Dysmenorrhea: What Is It? Causes, Symptoms & Treatment
by MedPlus Team, July 3, 2021
So what is dysmenorrhea? The pain and discomfort associated with menstruation is called dysmenorrhea. It is quite a common occurrence so much so that more than half of women who get their periods have some pain for at least 1 to 2 days each month. When other symptoms like nausea, vomiting, diarrhea, dizziness or headaches are thrown into the fray and start playing havoc, it is not a problem that can be taken lightly. In this article, we will see the types, causes and treatment of dysmenorrhea
What are the types of dysmenorrhea?
Dysmenorrhea can be classified into two types:
1) Primary dysmenorrhea
When severe, cramping pain caused by natural chemicals called prostaglandins comes before or during a period, it is called primary dysmenorrhea. A chemical imbalance in the body can cause abnormal cramping in women. In the lining of the uterus, prostaglandins cause the muscles and the blood vessels to contract. The level of prostaglandins is high in the first one or two days but as bleeding continues and the lining of the uterus is shed, the level of prostaglandins comes down and the ache ebbs down.
2) Secondary dysmenorrhea
Pain which is caused by a disorder in the reproductive organs is more serious and is called as second dysmenorrhea. This sort of pain tends to escalate over time and it most often than not lasts longer than the normal menstrual cramps. Secondary dysmenorrhea can disrupt the daily activities of a woman and can make her emotionally and physically exhausted.
What are the symptoms of dysmenorrhea?
The symptoms of dysmenorrhea are many and varied. However, it may be possible that a woman will experience all the symptoms or only a few of them. Symptoms that are most common in women suffering from dysmenorrhea are:
vii) Pain radiating down the legs
ix) Ache in the lower back
x) Cramps in the lower abdomen
xi) Pain in the lower abdomen
What are some causes of secondary dysmenorrhea?
The causes of secondary dysmenorrhea include the following:
When tissue much like the lining of the uterus grows in other areas of the body, such as the fallopian tubes, behind the uterus, on the ovaries and on the bladder, this is known as endometriosis. This tissue too breaks down, bleeds and causes pain in response to changes in hormones, just like the lining of the uterus. The other reasons for this could be scar tissue forming inside the pelvis where the bleeding occurs. These are called adhesions which can cause organs to stick together.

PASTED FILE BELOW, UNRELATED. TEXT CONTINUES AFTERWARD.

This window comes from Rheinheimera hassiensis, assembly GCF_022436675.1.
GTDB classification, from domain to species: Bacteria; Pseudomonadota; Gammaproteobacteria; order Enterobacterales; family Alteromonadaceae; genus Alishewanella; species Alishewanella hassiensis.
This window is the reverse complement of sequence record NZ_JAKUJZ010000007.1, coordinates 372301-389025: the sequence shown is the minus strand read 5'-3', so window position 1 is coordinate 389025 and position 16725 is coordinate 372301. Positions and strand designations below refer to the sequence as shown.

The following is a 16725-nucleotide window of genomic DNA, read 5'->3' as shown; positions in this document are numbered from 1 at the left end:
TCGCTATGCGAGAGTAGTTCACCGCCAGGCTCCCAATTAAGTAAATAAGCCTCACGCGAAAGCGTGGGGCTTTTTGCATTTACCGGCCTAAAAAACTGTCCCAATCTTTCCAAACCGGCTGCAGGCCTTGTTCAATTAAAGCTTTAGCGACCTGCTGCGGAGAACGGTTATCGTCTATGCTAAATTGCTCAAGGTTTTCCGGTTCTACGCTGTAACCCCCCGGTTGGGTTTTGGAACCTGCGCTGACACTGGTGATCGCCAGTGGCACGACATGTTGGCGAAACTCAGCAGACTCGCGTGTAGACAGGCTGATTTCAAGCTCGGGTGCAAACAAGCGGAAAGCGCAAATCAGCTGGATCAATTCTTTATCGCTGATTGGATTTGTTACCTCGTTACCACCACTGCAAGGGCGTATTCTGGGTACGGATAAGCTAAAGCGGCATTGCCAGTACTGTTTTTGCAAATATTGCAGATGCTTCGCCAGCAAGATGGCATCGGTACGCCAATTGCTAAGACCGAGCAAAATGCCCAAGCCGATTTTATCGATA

When extra tissue that normally lines the uterus begins to grow in the muscle wall of the uterus, it is called adenomyosis. Older women who have had children usually have this condition.
Fibroids are extra growths that form on the inside, on the outside, or in the walls of the uterus. These fibroids which are located in the wall of the uterus may cause extreme discomfort.
Faulty reproductive organs:
Pain could also emanate from problems with the fallopian tubes, uterus and other reproductive organs. If a woman is born with certain defects, this can cause discomfort during menstruation.
It is possible that some medical conditions can cause pain during a period such as urinary disorders, Crohn’s disease etc.
What are the tests done to find the cause of dysmenorrhea?
There are many methods that are employed to diagnose the problem.
i) Physical exam, including a pelvic exam
iii) Imaging tests like a CT scan or MRI scan
What are the risk factors?
Women might be at a risk for menstrual cramps if they:
i) Started their puberty early, at age 11 or younger
ii) Are below the age of 20
iii) Bleed heavily during periods
iv) Have irregular menstrual bleeding
v) Have a family history of menstrual cramps
vi) Have never had a baby
What is the treatment for dysmenorrhea?
There could be many methods that your doctor would recommend to ease the symptoms. The following treatments are used to provide menstrual cramp relief depending on the diagnosis and the severity of the problem.
Hormonal birth control- Dysmenorrhea can be controlled with oral birth control pills as they contain hormones that prevent ovulation.
Pain relievers. Over-the-counter medicines for pain relief and prescription nonsteroidal anti-inflammatory drugs may be recommended by your doctor.
Surgery- Disorders such as endometriosis or fibroids can be corrected with surgery. Endometrial ablation is a procedure to destroy the lining of the uterus, Endometrial resection is a procedure where the lining of the uterus is removed and a Hysterectomy is the surgical removal of the uterus. These are all surgical procedures used to treat dysmenorrhea.
Heat- Heat can reduce pain and using a heating pad or a hot water bottle on your lower abdomen might help reduce the severity of menstrual cramps. Soaking in a hot bath might also ease the pain.
Dietary supplements. Vitamins are essential to a number of vital functions in the body. Vitamins like vitamin E, vitamin B-1, omega 3 fatty acids, magnesium, and vitamin B-6 supplements might reduce menstrual cramps
Alternative treatments– It might be worth trying to resort to alternative treatment options such as Acupuncture, Acupressure or Herbal medicines.
Stress management. Most times, psychological stress might trigger an increase the risk of menstrual cramps and also their severity. It is important to de-stress with meditation or yoga.
Exercise– It is very important to keep yourself fit. Do at least 30 minutes of any form of exercise every day.
It is always advisable to note the dates of your period on a calendar and in case of any abnormality, it is best to get a checkup done as soon as possible in order to understand exactly what is causing the problem.